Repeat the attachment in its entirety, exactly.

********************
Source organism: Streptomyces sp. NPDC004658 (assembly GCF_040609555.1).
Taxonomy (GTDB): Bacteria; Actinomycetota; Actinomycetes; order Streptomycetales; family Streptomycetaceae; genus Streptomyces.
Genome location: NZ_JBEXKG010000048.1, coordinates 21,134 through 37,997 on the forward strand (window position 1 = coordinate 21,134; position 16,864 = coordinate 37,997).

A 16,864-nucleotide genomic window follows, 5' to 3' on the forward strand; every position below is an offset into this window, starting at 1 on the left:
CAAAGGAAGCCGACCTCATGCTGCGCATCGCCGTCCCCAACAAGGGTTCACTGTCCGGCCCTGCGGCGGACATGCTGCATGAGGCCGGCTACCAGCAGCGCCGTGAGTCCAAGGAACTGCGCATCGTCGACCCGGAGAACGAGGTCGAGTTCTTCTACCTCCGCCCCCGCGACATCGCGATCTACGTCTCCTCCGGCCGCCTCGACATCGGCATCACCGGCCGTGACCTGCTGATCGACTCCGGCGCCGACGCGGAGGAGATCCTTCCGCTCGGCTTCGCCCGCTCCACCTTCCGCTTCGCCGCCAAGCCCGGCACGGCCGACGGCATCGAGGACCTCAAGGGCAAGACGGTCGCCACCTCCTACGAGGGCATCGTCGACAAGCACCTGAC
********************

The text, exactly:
Source organism: Streptomyces sp. NPDC004658 (assembly GCF_040609555.1).
Taxonomy (GTDB): Bacteria; Actinomycetota; Actinomycetes; order Streptomycetales; family Streptomycetaceae; genus Streptomyces.
Genome location: NZ_JBEXKG010000048.1, coordinates 21,134 through 37,997 on the forward strand (window position 1 = coordinate 21,134; position 16,864 = coordinate 37,997).

A 16,864-nucleotide genomic window follows, 5' to 3' on the forward strand; every position below is an offset into this window, starting at 1 on the left:
CAAAGGAAGCCGACCTCATGCTGCGCATCGCCGTCCCCAACAAGGGTTCACTGTCCGGCCCTGCGGCGGACATGCTGCATGAGGCCGGCTACCAGCAGCGCCGTGAGTCCAAGGAACTGCGCATCGTCGACCCGGAGAACGAGGTCGAGTTCTTCTACCTCCGCCCCCGCGACATCGCGATCTACGTCTCCTCCGGCCGCCTCGACATCGGCATCACCGGCCGTGACCTGCTGATCGACTCCGGCGCCGACGCGGAGGAGATCCTTCCGCTCGGCTTCGCCCGCTCCACCTTCCGCTTCGCCGCCAAGCCCGGCACGGCCGACGGCATCGAGGACCTCAAGGGCAAGACGGTCGCCACCTCCTACGAGGGCATCGTCGACAAGCACCTGAC